Look at the keywords and the search queries that drive traffic to your site. All websites have a mix of each type of search queries. In my SEO campaigns I consider it a success when my site optimizations move the needle of search query mix from Brand related search queries (Navigational) driving the majority of traffic to my site to have a blend of traffic and search volume from Informational and Transactional queries. Increasing the mix of informational and transactional queries means that I am building up my sales funnel and reaching users across each stage of purchase intent.

Evaluating your Search Query Mix to build your Sales Funnel

When I came to Harry & David in the summer I used our web analytics data to look at the mix of search queries, both paid and organic, to determine our strengths and weaknesses of our search query mix. I found that a significant portion of our organic traffic came from branded queries whereas paid search focused across informational and transactional queries. Our largest opportunity for growth could be gained by diversifying  our search portfolio by expanding into more informational and transactional queries to build up our sales funnel.  Once you know the differences between your paid search and organic search campaigns, you can start optimizing your campaigns accordingly.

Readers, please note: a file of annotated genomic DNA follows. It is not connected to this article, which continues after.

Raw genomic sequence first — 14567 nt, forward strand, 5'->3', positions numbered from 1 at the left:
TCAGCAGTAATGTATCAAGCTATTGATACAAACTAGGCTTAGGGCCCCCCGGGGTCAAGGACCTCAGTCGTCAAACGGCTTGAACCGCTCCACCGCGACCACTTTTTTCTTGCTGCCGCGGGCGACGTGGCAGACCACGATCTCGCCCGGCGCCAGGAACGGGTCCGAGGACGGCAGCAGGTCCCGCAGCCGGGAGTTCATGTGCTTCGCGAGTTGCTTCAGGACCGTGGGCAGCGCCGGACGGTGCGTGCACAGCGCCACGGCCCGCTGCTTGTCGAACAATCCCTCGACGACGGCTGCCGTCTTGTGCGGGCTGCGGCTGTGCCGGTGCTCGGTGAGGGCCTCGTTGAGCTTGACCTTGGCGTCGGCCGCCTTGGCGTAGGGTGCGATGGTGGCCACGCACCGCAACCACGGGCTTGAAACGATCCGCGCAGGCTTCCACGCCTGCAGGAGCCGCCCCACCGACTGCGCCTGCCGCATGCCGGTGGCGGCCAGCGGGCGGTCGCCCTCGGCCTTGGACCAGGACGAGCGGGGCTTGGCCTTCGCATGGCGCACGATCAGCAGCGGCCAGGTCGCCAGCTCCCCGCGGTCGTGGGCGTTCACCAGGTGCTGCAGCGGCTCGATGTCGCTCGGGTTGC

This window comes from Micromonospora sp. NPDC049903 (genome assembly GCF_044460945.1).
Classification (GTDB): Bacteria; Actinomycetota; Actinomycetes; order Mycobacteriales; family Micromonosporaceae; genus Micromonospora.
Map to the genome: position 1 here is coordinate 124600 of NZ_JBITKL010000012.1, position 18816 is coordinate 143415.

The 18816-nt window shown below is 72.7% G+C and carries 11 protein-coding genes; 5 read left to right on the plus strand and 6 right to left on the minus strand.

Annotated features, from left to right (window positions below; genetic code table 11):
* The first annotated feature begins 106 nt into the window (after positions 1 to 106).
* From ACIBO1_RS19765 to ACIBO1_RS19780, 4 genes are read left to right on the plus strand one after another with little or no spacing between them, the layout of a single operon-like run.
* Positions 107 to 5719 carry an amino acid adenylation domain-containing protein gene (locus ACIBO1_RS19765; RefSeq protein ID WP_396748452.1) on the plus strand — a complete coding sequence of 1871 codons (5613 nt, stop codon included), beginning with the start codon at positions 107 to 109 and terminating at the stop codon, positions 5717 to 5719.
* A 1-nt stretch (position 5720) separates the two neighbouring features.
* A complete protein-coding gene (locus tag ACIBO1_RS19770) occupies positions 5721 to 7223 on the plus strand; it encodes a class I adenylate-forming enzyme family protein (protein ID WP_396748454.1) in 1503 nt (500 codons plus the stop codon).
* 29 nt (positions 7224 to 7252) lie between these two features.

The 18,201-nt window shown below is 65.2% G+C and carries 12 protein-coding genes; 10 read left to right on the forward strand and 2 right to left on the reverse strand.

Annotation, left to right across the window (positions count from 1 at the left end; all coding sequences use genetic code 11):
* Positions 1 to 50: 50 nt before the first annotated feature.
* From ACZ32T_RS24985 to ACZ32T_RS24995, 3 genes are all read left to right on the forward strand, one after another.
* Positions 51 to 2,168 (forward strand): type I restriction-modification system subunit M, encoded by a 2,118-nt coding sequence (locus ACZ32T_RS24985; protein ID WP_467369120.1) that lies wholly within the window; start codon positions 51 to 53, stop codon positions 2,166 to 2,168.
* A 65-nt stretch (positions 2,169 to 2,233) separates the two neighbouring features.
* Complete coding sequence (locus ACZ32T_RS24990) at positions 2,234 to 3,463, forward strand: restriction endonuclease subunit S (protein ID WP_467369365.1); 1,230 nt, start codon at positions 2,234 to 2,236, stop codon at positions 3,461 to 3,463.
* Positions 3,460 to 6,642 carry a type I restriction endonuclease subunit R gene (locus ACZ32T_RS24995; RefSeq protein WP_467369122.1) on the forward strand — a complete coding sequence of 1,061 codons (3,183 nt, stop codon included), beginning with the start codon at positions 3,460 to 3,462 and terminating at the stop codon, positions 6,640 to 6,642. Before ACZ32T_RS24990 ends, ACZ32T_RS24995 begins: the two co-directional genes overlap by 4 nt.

The four stage buying funnel (Awareness, Research, Decision, and Purc hase) with explanations of each stage of the funnel. Taken from the research paper: 'BIDDING ON THE BUYING FUNNEL FOR SPONSORED SEARCH AND KEYWORD ADVERTISING' by Jansen & Schuster

As you start to evaluate your website and your SEO / SEM strategies here are a few questions for you to think about:

What is the mix between informational, navigational, and transactional queries for your website?

Does more than 50% of your search traffic come from branded search queries?

Do consumers find you online for queries and keywords related to your lines of business? Are there specific elements of your business that are under represented in the search query mix?

Are you building up your sales funnel by targeting users across multiple stages of purchase intent?

Which segments of search queries does your business need to develop and expand?

What queries are you ranking for within on the top page of the search engine results?

How does your search query mix across each of the categories of user intent compare to your core competitors?

What are the differences between the mix of search queries from organic and paid search traffic?

Is your paid search campaign cannibalizing your organic search traffic for branded queries?

Categories: Best Practices, Keywords, SEM, SEO